understanding XSLT

Discussion in 'ASP .Net' started by MichaelRKramer@gmail.com, Apr 11, 2007.

  1. Guest

    Hi,
    I'm new to dotnet 2.0, but I'm an expert in asp 3 or classic asp.
    Most of my sites are all done with XSLT and ASP which basically writes
    XMLs. Now I'm reading about the new cool stuff in visual studio
    2005. How does VS 2005 or .net 2.0 work with XSLT's? Is what I've
    been doing the best practice or a dumb ass move? Will I not be using
    power of 2.0?

    Lost programmer
    , Apr 11, 2007
    #1
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  2. Hello ,

    http://www.google.com/search?hl=en&q=.NET 2.0 XSLT feature&btnG=Search

    ---
    WBR, Michael Nemtsev [.NET/C# MVP].
    My blog: http://spaces.live.com/laflour
    Team blog: http://devkids.blogspot.com/

    "The greatest danger for most of us is not that our aim is too high and we
    miss it, but that it is too low and we reach it" (c) Michelangelo

    M> Hi,
    M> I'm new to dotnet 2.0, but I'm an expert in asp 3 or classic asp.
    M> Most of my sites are all done with XSLT and ASP which basically
    M> writes
    M> XMLs. Now I'm reading about the new cool stuff in visual studio
    M> 2005. How does VS 2005 or .net 2.0 work with XSLT's? Is what I've
    M> been doing the best practice or a dumb ass move? Will I not be using
    M> power of 2.0?
    M> Lost programmer
    M>
    Michael Nemtsev, Apr 11, 2007
    #2
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  3. I'm not sure what you're referring to when you say that your work is "done
    with XSLT and ASP which basically writes XMLs." It's much to general of a
    statement to interpret in any meaningful way. Also, when you ask "How does
    VS 2005 or .net 2.0 work with XSLT's?" you're asking a vague question also,
    which, when combined with the first statement, makes the question even
    harder to figure out, in terms of what you're asking.

    Classic ASP is a procedural server-side technology that handles HTTP
    requests for pages with a ".asp" extension, and returns content to the
    client in the form of a file stream. ASP.Net 2.0 is a .Net platform,
    object-oriented server-side technology that handles HTTP requests for a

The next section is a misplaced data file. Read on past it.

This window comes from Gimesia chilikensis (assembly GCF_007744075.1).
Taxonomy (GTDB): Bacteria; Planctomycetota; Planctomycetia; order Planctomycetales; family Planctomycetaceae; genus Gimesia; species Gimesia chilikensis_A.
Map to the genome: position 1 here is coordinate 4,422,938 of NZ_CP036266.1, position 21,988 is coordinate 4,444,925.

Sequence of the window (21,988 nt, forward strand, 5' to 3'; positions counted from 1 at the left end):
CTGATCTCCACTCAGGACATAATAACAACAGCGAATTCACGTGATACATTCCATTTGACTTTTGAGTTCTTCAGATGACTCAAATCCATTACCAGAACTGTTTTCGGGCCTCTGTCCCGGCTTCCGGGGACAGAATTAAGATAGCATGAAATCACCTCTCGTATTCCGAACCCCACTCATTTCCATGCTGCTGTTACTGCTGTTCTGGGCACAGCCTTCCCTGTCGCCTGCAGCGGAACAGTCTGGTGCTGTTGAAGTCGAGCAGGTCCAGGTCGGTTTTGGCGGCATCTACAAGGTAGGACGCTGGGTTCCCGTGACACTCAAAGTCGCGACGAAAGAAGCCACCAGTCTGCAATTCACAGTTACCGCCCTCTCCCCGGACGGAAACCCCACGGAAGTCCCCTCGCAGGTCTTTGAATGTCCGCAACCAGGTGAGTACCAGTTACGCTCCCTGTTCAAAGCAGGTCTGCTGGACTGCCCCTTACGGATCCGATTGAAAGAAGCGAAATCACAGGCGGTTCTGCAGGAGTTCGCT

number of different types of resources, including a configurable variety of
    file extensions, and returns content to the client in the form of a file
    stream. So, with ASP.Net, you must think completely differently. You must
    think purely in terms of object-orientation rather than procedurally.
    ASP.Net is fully object-oriented, and includes event handling in its' model.
    ASP.Net and the .Net platform include support for XML in many ways,
    including XHTML, XSL, XSD, and a number of other flavors of XML, as well as
    native XML support.

    Visual Studio 2005 also includes much XML support, including excellent
    support for XSLT, which includes the ability to debug XSLT. In addition, you
    might want to take a look at the new Microsoft Expression Web Design
    program, which is specifically for doing UI design, including ASP.Net, but
    does not have the server-side coding and debugging features in Visual
    Studio. I use both together, and in fact, the upcoming version of Visual
    Studio (code-name "Orcas") uses Expression Web as its' ASP.Net Design UI.

    Migrating from Classic ASP to ASP.Net is difficult, but highly rewarding,
    and recommended. But expect it to be a steep learning curve.

    --
    HTH,

    Kevin Spencer
    Microsoft MVP

    Printing Components, Email Components,
    FTP Client Classes, Enhanced Data Controls, much more.
    DSI PrintManager, Miradyne Component Libraries:
    http://www.miradyne.net

    <> wrote in message
    news:...
    > Hi,
    > I'm new to dotnet 2.0, but I'm an expert in asp 3 or classic asp.
    > Most of my sites are all done with XSLT and ASP which basically writes
    > XMLs. Now I'm reading about the new cool stuff in visual studio
    > 2005. How does VS 2005 or .net 2.0 work with XSLT's? Is what I've
    > been doing the best practice or a dumb ass move? Will I not be using
    > power of 2.0?
    >
    > Lost programmer
    >
    Kevin Spencer, Apr 11, 2007
    #3
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